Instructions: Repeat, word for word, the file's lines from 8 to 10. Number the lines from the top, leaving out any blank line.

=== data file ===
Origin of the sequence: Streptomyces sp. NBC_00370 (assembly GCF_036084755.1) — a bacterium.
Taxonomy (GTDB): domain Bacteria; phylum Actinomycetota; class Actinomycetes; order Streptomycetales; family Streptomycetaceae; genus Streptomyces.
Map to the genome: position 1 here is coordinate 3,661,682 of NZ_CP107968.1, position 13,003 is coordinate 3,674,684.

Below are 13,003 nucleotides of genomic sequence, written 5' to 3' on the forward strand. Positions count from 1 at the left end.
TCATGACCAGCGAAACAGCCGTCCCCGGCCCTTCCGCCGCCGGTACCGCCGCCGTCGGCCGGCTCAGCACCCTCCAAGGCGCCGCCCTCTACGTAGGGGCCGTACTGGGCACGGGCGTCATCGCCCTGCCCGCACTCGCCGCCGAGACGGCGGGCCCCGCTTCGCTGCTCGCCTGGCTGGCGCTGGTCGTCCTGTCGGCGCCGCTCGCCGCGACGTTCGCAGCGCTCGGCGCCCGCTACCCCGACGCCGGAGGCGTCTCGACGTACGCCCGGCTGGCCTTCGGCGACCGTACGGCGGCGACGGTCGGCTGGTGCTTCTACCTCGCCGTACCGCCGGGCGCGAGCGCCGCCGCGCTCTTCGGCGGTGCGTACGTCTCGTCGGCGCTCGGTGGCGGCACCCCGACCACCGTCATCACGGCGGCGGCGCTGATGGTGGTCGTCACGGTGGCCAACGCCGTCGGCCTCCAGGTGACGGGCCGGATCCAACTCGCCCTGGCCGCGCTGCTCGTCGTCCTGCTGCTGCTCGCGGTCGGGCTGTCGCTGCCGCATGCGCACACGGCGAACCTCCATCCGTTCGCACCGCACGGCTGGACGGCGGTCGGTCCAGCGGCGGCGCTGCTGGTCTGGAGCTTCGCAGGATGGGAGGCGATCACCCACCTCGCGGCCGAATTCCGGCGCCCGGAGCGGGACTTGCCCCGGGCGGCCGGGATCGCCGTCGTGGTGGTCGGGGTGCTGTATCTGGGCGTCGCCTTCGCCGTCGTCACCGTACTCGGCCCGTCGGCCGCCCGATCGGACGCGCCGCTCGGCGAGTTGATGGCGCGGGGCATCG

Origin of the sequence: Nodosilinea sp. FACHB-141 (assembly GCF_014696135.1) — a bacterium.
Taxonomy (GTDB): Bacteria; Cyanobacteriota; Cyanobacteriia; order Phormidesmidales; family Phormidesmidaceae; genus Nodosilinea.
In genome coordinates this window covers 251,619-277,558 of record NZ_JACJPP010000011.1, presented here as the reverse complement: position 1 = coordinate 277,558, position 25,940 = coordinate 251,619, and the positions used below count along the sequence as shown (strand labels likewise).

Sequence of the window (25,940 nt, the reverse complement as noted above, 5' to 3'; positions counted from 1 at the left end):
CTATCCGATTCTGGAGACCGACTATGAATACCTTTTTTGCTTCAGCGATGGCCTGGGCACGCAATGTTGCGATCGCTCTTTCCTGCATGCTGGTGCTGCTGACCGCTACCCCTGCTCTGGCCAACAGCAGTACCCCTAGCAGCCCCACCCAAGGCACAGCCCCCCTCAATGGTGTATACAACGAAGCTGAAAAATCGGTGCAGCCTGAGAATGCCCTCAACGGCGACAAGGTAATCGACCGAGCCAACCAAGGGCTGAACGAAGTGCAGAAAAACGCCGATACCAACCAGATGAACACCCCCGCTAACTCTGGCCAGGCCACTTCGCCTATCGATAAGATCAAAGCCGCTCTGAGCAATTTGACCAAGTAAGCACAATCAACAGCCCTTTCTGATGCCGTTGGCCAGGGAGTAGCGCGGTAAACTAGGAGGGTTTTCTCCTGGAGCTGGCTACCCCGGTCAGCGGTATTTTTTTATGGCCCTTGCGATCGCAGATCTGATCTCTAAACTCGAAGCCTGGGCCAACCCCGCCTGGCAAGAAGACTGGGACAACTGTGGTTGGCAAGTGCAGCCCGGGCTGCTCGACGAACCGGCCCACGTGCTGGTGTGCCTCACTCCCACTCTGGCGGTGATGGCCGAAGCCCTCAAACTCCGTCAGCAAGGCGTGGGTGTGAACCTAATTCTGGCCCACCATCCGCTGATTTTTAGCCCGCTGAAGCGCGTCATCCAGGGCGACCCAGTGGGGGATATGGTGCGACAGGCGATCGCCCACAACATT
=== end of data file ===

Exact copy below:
In genome coordinates this window covers 251,619-277,558 of record NZ_JACJPP010000011.1, presented here as the reverse complement: position 1 = coordinate 277,558, position 25,940 = coordinate 251,619, and the positions used below count along the sequence as shown (strand labels likewise).

Sequence of the window (25,940 nt, the reverse complement as noted above, 5' to 3'; positions counted from 1 at the left end):
CTATCCGATTCTGGAGACCGACTATGAATACCTTTTTTGCTTCAGCGATGGCCTGGGCACGCAATGTTGCGATCGCTCTTTCCTGCATGCTGGTGCTGCTGACCGCTACCCCTGCTCTGGCCAACAGCAGTACCCCTAGCAGCCCCACCCAAGGCACAGCCCCCCTCAATGGTGTATACAACGAAGCTGAAAAATCGGTGCAGCCTGAGAATGCCCTCAACGGCGACAAGGTAATCGACCGAGCCAACCAAGGGCTGAACGAAGTGCAGAAAAACGCCGATACCAACCAGATGAACACCCCCGCTAACTCTGGCCAGGCCACTTCGCCTATCGATAAGATCAAAGCCGCTCTGAGCAATTTGACCAAGTAAGCACAATCAACAGCCCTTTCTGATGCCGTTGGCCAGGGAGTAGCGCGGTAAACTAGGAGGGTTTTCTCCTGGAGCTGGCTACCCCGGTCAGCGGTATTTTTTTATGGCCCTTGCGATCGCAGATCTGATCTCTAAACTCGAAGCCTGGGCCAACCCCGCCTGGCAAGAAGACTGGGACAACTGTGGTTGGCAAGTGCAGCCCGGGCTGCTCGACGAACCGGCCCACGTGCTGGTGTGCCTCACTCCCACTCTGGCGGTGATGGCCGAAGCCCTCAAACTCCGTCAGCAAGGCGTGGGTGTGAACCTAATTCTGGCCCACCATCCGCTGATTTTTAGCCCGCTGAAGCGCGTCATCCAGGGCGACCCAGTGGGGGATATGGTGCGACAGGCGATCGCCCACAACATT